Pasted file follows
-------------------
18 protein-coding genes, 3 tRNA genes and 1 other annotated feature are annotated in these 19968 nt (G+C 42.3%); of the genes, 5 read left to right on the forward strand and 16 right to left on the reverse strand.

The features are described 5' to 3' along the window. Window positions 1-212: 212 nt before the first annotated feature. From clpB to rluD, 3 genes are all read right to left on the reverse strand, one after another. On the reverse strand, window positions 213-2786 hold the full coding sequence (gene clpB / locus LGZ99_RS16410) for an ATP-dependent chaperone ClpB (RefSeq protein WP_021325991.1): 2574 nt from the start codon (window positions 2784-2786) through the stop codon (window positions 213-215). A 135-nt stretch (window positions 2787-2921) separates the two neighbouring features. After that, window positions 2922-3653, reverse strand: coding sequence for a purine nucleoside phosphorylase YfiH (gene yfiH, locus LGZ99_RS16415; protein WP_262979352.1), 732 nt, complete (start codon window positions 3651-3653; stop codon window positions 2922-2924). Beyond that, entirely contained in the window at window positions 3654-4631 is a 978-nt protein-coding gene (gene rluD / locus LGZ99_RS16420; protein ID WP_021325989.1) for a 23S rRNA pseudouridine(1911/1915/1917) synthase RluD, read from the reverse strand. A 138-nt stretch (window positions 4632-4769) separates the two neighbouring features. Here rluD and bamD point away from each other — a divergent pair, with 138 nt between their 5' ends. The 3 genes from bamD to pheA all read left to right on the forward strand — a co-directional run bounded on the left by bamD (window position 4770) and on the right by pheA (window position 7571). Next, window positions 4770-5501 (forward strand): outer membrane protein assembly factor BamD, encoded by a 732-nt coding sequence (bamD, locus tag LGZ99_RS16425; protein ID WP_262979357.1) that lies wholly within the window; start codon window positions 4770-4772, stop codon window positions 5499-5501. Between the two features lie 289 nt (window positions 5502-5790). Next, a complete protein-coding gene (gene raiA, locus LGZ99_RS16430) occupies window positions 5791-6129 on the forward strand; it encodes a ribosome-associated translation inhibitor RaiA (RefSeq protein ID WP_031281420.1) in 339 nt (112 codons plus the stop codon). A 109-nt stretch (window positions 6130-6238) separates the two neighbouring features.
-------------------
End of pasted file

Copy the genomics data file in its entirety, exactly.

18 protein-coding genes, 3 tRNA genes and 1 other annotated feature are annotated in these 19968 nt (G+C 42.3%); of the genes, 5 read left to right on the forward strand and 16 right to left on the reverse strand.

The features are described 5' to 3' along the window. Window positions 1-212: 212 nt before the first annotated feature. From clpB to rluD, 3 genes are all read right to left on the reverse strand, one after another. On the reverse strand, window positions 213-2786 hold the full coding sequence (gene clpB / locus LGZ99_RS16410) for an ATP-dependent chaperone ClpB (RefSeq protein WP_021325991.1): 2574 nt from the start codon (window positions 2784-2786) through the stop codon (window positions 213-215). A 135-nt stretch (window positions 2787-2921) separates the two neighbouring features. After that, window positions 2922-3653, reverse strand: coding sequence for a purine nucleoside phosphorylase YfiH (gene yfiH, locus LGZ99_RS16415; protein WP_262979352.1), 732 nt, complete (start codon window positions 3651-3653; stop codon window positions 2922-2924). Beyond that, entirely contained in the window at window positions 3654-4631 is a 978-nt protein-coding gene (gene rluD / locus LGZ99_RS16420; protein ID WP_021325989.1) for a 23S rRNA pseudouridine(1911/1915/1917) synthase RluD, read from the reverse strand. A 138-nt stretch (window positions 4632-4769) separates the two neighbouring features. Here rluD and bamD point away from each other — a divergent pair, with 138 nt between their 5' ends. The 3 genes from bamD to pheA all read left to right on the forward strand — a co-directional run bounded on the left by bamD (window position 4770) and on the right by pheA (window position 7571). Next, window positions 4770-5501 (forward strand): outer membrane protein assembly factor BamD, encoded by a 732-nt coding sequence (bamD, locus tag LGZ99_RS16425; protein ID WP_262979357.1) that lies wholly within the window; start codon window positions 4770-4772, stop codon window positions 5499-5501. Between the two features lie 289 nt (window positions 5502-5790). Next, a complete protein-coding gene (gene raiA, locus LGZ99_RS16430) occupies window positions 5791-6129 on the forward strand; it encodes a ribosome-associated translation inhibitor RaiA (RefSeq protein ID WP_031281420.1) in 339 nt (112 codons plus the stop codon). A 109-nt stretch (window positions 6130-6238) separates the two neighbouring features.